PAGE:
Statewide lines may have already been redrawn, but North Texas’ redistricting process is just getting started.
Texas representatives approved new maps for Congress and the state Legislature, but the redistricting decisions already face legal challenges as many groups claim the new districts exclude minorities.
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A Latino legal rights group filed a federal lawsuit this week claiming the redistricted maps violate the federal Voting Rights Act. The group says the state “has a uniquely deplorable record in its consistent disregard of Latino population growth.”
Hispanic and white populations in Texas are nearly equal in size, and people of color made up 95% of the state’s population growth in the latest census results, according to the Texas Tribune.
Why it matters: These maps will last until the next U.S. Census is completed in a decade, and in some cases, population changes over the past 10 years are no longer reflected in the redrawn lines.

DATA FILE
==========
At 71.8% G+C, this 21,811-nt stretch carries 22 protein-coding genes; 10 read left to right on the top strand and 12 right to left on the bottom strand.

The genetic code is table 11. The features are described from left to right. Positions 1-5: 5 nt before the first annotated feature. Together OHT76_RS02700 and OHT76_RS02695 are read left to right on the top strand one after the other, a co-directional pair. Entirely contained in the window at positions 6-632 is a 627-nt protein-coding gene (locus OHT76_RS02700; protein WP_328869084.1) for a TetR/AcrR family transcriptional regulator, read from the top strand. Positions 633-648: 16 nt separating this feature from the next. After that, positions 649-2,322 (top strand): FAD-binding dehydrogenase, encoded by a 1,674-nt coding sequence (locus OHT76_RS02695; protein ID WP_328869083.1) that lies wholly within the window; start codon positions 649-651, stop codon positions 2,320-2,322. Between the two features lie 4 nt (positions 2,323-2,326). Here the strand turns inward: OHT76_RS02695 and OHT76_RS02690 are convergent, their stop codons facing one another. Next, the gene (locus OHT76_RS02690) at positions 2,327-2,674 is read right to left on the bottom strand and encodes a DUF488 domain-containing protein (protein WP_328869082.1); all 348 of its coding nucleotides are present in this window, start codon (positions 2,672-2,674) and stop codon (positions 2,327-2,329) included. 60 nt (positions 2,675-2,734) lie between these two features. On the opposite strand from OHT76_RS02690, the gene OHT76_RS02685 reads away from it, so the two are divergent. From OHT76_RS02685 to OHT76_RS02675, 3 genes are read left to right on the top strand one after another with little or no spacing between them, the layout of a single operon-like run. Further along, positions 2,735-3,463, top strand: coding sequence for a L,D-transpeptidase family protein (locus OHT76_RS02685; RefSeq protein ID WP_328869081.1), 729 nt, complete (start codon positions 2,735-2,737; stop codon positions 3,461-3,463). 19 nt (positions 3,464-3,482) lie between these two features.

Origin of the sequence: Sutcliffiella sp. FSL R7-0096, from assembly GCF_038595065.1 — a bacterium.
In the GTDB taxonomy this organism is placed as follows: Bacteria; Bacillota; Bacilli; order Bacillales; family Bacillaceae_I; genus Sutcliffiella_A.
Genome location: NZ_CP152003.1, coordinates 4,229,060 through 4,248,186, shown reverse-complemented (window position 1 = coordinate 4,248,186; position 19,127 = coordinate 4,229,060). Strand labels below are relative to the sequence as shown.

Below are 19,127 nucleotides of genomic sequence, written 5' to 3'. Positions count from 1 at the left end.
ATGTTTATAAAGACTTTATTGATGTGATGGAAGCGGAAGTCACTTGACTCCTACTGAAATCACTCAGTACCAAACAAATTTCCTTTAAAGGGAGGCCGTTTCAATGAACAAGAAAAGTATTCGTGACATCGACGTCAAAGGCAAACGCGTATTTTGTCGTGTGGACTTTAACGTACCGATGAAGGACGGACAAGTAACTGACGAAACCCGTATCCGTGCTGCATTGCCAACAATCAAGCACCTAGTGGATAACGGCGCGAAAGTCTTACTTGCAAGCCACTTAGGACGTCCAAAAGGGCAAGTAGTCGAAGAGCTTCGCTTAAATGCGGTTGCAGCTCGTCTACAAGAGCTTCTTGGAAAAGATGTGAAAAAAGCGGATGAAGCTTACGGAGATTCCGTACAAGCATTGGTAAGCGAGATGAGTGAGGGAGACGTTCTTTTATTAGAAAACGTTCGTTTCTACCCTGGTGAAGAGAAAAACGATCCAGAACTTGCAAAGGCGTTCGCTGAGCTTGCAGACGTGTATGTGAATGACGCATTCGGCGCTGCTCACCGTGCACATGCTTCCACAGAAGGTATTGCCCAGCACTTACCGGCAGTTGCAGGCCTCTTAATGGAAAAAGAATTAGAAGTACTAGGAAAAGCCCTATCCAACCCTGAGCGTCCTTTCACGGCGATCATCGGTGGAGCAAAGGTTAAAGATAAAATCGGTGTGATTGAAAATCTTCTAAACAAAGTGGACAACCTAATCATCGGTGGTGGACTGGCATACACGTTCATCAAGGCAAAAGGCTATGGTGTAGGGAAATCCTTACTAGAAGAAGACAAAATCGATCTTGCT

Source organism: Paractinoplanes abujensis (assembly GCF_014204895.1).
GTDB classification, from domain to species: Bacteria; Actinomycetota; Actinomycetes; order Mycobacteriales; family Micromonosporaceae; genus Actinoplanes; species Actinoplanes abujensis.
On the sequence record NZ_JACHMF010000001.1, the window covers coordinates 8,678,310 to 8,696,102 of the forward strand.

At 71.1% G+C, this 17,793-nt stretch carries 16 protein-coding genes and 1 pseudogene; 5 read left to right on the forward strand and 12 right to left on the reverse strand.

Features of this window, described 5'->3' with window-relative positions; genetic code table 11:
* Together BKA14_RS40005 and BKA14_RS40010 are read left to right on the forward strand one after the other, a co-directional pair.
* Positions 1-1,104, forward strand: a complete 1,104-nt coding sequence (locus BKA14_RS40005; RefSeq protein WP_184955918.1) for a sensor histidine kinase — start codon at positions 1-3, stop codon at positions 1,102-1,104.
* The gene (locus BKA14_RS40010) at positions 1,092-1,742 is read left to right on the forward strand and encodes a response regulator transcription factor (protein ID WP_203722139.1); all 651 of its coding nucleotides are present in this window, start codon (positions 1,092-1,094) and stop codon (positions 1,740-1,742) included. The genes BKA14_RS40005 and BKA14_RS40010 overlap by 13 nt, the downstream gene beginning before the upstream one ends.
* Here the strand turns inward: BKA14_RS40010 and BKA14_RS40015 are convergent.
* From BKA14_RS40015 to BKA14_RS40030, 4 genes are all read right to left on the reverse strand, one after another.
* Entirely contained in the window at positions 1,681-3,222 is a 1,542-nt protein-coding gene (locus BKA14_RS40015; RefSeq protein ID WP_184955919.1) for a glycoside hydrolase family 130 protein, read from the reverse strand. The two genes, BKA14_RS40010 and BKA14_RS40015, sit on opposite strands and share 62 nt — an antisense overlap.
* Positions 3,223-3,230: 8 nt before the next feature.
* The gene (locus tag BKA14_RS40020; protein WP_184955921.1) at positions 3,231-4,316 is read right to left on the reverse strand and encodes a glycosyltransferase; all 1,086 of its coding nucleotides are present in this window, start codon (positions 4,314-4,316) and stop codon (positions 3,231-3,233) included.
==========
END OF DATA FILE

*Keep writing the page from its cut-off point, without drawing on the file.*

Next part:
Local redistricting affects who represents residents in their municipal and county governments.
Dallas County commissioners and the Dallas City Council were each briefed on the local redistricting process this week.
Redrawn districts ensure that a nearly equal number of people live in each district.
Republic commissioner J.J. Koch submitted an option to preserve white Republican voters in his district.
The map “gets the preferred candidate for those Anglo folks in the northeast corner” of the county, Koch said, according to the Dallas Morning News.
Tarrant County is hosting public input sessions this month on redistricting, but officials say the county commissioner precincts don’t need to be redrawn.
The Fort Worth City Council has a special work session scheduled today to map out its redistricting plan.
What’s next: Redrawing council and county districts won’t happen overnight. For example, the Dallas City Council map must be completed in advance of the next election, which is in May 2023.
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